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“Counterintuitive” but Perhaps Not “Absurd?”—Supreme Court Hears Argument on Whether Relators Can Take Advantage of Three-Year Tolling and Government Knowledge in FCA Cases
It has been a busy week for False Claims Act watchers at the Supreme Court. The appetizer was the Court’s certiorari denial yesterday in Prather, the other potential vehicle for a second look at Escobar, and today’s entrée was oral argument in Cochise Consultancy, Inc. v. United States ex rel. Hunt, where the Supreme Court will decide whether relators, like the government, can take advantage of the three-year tolling provision of 31 U.S.C. § 3731(b)(2), and if so, whether it is the relator’s knowledge that counts. As Justice Kavanaugh observed at oral argument, allowing relators to take advantage of tolling, while at the same time pinning the tolling on the government’s knowledge, might be counterintuitive, but is it such an absurd reading that the Court might depart from the statutory text?
On March 6, 2019, at the American Bar Association’s National Institute on White Collar Crime, James McDonald, head of the U.S. Commodity Future Trading Commission’s Enforcement Division discussed the CFTC’s growing focus on cases involving violations of the Commodity Exchange Act related to foreign corrupt practices, and announced a new self-reporting and cooperation advisory for related conduct.
In the ever-evolving False Claims Act (FCA) arena, the Government told the court that it intends to move to dismiss a whistleblower suit against United Health Group’s Executive Health Resources, Inc. (EHR) for allegedly assisting hospitals in overcharging for outpatient care. The Granston Memo, issued by Department of Justice (DOJ) in January 2018, directs government lawyers to consider seven factors when contemplating possible dismissal: (1) Curbing Meritless Qui Tams; (2) Preventing Parasitic or Opportunistic Qui Tam Actions; (3) Preventing Interference with Agency Policies and Programs; (4) Controlling Litigation Brought on Behalf of the United States; (5) Safeguarding Classified Information and National Security Interests; (6) Preserving Government Resources; and (7) Addressing Egregious Procedural Errors. DOJ gave no specific reason for dismissing the suit against EHR beyond a general reference to “the interests of the United States,” but the history of contentious discovery battles in the case suggests that Granston factor 6, Preserving Government Resources, might have been an important consideration.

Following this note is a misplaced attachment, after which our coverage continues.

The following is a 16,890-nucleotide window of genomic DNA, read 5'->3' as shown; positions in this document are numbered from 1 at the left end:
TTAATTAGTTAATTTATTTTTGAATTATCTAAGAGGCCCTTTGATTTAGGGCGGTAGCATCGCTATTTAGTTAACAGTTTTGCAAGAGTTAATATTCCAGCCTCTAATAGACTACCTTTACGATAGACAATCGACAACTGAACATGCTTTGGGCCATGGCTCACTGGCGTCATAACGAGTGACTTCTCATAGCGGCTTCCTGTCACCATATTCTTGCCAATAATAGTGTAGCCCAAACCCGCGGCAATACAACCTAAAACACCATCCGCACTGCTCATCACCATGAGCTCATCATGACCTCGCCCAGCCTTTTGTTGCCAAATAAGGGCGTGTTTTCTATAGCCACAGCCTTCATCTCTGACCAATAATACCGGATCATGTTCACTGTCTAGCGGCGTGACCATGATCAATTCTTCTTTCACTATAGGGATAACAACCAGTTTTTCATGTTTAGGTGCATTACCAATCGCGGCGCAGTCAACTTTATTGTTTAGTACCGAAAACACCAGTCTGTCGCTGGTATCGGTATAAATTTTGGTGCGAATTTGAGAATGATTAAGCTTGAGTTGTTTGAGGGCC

Following the Escobar decision, contractors have pursued discovery from government agencies on materiality issues, including information about whether payments were made with knowledge of the alleged violation. Despite the Granston memo and the decision to dismiss the case against EHR, DOJ has warned contractors that pursuing discovery to make litigation seem onerous will not lead to dismissal, absent other considerations. Contractors nevertheless should take heart that DOJ is engaging in a meaningful cost-benefit analysis under the Granston memo and is actively dismissing qui tam cases in appropriate circumstances.
Anti-corruption attorney Ronak D. Desai warns that a recent $25 million settlement between Cognizant Technology Solutions and the SEC resolving bribery allegations in India is an effective reminder that traditional FCPA enforcement against U.S. companies and their executives is still a concern, and underscores the immense corruption risk India poses to foreign companies conducting business there.
Many experts expected FCPA prosecutions to fall under the current administration, and others wondered whether the statute would be used increasingly to target foreign companies as a way to advance the president’s “America first” agenda.
This case demonstrates that enforcement against U.S. companies remains a real possibility. And despite the appeal of India’s anglophone democracy as a market, its culture of corruption poses an equally real risk.
Guideposts for Successful Internal Investigations: Part 2 – Commencing and Concluding the Investigation
David A. Nenni of Jackson Lewis continues writing about how to effectively conduct internal investigations, following up with what to do after beginning one. His next five steps focus on conducting and concluding the investigation, and will help guide a company during the actual investigation, after establishing its framework.
- Gather Information. This includes assessing the complaint, gathering policies, and interviewing the complainant and witnesses.
- Prepare findings and conclusions. An organization may choose an oral report, a written executive summary, or a detailed factual findings and analysis.
- Take remedial measures (if necessary). This could include discipline of employees, policy changes, additional training, or a report to a government agency.
- Follow-up with the complainant to close the investigation. This will build rapport and show the complainant that the company took her complaint seriously.
- The investigator should prepare a file of conclusions, notes, and documents reviewed in reaching its conclusion.